At a Glance:
Mineral, coin, and artifact collector
Bird names: 1
Western North America
Vaux’s Swift (Chaetura vauxi)
William Sansom Vaux (1811-1882) was in his a day a prominent patron of science, but today, he is an elusive figure. A member of a wealthy and prominent Philadelphia family, he never had to work for a living. A collector of minerals, coins, and antiquities himself, he had a great interest in building the collections of the fledgling Academy of Natural Sciences of Philadelphia, which he had helped establish. He seems to have not gone on expeditions to find the minerals and artifacts he collected, relying instead on purchasing them. He wrote no books on his interests, nor even papers (the volumes of numismatic papers sometimes attributed to him are in fact that of a different WS Vaux).
Even with some concerted digging, there were only a few things about Vaux’s life that could be determined with reasonable certainty. The first is his friendship with fellow Philadelphian John Kirk Townsend, who named a swift he found on his Oregon trip in his honor. The second is his acquaintance with an Ohoian named James McBride. McBride was one of those 19th century men who did a little bit of everything– politician, advocate of canal-building, author of a book about how the Earth is hollow– but one of his favorite pursuits was as an amateur archaeologist. The Miami Valley of Ohio (where this profile author happens to hail from as well) was a hub for several different Mound Building societies: the Adena, the Hopewell, the Mississippian. McBride, it seems, was one of the first white settlers to excavate these mounds, which included disturbing the burials of the Indigenous people laid to rest there. He amassed quite at collection of artifacts– and human remains– which Vaux acquired at auction in 1859.
The last piece of information is this: that could be determined is that while Vaux’s mineral collection is fairly easy to track, the contents and whereabouts of the rest of his collection are hazier. His collection of Indigenous artifacts, some of which were likely from McBride, ended up at Bryn Mawr College, although the Ohio artifacts seem to have ended up at that state’s historical society. Far more troubling, though, is the fact that this collection apparently also included human remains. These supposedly ended up at the University of Pennsylvania Museum; but searching their collections database found no such remains, and the documents that would pertain to them are inaccessible.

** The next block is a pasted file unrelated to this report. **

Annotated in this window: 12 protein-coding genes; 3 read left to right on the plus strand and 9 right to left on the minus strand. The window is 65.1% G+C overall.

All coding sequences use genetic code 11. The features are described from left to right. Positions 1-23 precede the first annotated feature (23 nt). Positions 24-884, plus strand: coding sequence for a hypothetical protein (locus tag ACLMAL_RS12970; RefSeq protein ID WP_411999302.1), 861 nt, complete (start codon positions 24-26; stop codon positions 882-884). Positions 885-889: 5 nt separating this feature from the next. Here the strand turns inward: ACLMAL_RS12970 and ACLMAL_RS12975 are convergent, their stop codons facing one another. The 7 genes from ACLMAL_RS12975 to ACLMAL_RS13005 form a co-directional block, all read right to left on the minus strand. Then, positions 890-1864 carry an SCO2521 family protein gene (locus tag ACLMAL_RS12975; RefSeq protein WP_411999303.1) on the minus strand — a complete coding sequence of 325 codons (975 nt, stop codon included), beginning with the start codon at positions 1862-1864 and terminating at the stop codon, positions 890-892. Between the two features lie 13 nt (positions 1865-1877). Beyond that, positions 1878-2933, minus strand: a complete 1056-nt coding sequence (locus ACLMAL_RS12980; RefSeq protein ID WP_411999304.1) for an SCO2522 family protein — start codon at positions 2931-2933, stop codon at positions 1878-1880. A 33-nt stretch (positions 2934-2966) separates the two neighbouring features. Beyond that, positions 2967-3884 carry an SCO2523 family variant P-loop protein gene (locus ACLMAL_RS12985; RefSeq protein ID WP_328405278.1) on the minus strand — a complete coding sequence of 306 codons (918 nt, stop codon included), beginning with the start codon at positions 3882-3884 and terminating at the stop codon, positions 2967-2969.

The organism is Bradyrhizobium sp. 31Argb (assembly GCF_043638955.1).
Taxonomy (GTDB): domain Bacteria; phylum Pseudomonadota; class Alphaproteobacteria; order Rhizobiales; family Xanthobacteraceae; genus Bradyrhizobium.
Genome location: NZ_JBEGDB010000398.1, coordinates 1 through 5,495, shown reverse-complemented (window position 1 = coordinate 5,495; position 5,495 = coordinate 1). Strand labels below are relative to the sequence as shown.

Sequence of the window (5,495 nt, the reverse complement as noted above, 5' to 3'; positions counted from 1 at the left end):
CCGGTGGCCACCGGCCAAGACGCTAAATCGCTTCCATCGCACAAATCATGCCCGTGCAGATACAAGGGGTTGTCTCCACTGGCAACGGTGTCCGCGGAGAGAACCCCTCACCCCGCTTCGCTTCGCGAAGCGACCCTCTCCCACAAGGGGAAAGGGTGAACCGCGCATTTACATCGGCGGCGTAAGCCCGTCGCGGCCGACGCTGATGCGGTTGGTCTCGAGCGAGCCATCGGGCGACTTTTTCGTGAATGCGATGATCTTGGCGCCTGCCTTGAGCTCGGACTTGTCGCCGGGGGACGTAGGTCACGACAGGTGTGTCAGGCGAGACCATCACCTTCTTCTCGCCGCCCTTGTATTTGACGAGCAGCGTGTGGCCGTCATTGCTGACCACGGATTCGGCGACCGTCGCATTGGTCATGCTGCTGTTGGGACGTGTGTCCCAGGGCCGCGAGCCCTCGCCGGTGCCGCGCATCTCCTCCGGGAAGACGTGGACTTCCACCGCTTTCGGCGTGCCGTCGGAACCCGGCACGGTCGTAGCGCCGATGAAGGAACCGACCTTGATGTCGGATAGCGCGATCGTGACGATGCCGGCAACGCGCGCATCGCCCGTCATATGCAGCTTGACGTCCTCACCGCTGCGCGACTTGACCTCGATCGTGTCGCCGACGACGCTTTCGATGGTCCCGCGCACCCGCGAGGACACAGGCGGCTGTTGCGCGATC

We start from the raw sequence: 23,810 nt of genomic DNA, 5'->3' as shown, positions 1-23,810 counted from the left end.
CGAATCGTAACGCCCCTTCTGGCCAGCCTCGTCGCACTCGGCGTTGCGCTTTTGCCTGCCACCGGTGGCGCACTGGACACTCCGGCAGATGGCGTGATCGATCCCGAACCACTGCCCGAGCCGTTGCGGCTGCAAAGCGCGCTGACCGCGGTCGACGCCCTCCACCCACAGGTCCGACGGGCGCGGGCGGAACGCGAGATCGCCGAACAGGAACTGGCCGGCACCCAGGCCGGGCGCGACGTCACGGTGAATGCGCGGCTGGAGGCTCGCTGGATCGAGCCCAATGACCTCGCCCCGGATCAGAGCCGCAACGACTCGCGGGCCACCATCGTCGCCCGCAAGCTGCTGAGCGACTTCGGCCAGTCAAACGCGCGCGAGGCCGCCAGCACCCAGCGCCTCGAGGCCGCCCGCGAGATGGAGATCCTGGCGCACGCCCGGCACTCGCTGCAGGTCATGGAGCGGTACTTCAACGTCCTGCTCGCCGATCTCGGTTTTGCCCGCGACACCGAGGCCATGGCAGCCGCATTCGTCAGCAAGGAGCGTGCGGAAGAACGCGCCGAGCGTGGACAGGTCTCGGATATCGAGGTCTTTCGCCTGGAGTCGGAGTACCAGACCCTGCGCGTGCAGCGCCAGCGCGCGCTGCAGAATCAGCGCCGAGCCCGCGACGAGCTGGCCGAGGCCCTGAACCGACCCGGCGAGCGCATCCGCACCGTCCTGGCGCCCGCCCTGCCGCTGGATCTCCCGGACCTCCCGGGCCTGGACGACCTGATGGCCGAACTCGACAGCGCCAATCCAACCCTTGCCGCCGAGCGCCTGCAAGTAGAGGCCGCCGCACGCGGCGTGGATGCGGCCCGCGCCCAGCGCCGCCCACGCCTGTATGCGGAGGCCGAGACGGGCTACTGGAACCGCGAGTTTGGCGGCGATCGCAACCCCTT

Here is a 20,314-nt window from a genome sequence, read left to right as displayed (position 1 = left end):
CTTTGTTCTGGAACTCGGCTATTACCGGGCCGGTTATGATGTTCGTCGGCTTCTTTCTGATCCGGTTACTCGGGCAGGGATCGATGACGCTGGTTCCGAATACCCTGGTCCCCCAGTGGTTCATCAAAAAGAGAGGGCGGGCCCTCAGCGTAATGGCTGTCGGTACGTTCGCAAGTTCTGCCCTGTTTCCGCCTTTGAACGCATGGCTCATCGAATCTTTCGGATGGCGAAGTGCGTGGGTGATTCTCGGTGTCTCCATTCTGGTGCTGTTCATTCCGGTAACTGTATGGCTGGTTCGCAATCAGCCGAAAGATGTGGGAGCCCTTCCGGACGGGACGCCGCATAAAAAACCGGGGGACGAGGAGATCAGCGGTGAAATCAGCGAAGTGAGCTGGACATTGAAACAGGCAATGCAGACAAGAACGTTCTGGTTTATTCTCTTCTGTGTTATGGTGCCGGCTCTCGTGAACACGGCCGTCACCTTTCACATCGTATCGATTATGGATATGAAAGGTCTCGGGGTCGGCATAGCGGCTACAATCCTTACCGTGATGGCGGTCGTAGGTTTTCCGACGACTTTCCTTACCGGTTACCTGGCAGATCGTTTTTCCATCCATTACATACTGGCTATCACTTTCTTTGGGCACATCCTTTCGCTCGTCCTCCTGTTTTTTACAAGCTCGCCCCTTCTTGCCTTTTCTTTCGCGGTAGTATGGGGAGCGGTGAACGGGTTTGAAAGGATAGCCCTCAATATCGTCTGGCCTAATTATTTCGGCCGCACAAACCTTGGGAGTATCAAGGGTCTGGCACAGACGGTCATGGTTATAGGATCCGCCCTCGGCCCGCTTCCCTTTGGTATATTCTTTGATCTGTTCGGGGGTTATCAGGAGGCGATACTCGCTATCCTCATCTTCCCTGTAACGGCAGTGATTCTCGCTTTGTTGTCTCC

Vaux seems to have led a quiet life that was, unlike many of the profiles presented here, not the violent career of a colonist-naturalist trekking across the continent with gun in hand. But those anonymous remains– where did he get them from? Where are they now? And, most importantly: who were they? Even if Vaux wasn’t robbing graves himself, like his friend Townsend, he was part of a network of collectors that, in their search for such prizes, legitimized their actions. Museums the world over today still have the remains, as skulls or skeletons or mummies or more macabre variations, of countless people, often Indigenous or enslaved. Vaux may have faded from history, but the bones from his collection are still out there somewhere, most likely far from wherever their families laid them to rest.
Barnhart, Terry A. 2015. American antiquities: revisiting the origins of American archaeology. University of Nebraska Press. [link]
Law, Philip H. 1885. Obituary notice of William S. Vaux. Proceedings of the American Philosophical Society. 22(120). pp. 404-405. [link]
Veit, Richard, and Lobiondo, Matthew. 2018. A problematic Mississippian pipe from the William Vaux Collection. Midcontinental Journal of Archaeology 43(1). pp 35-61. [link]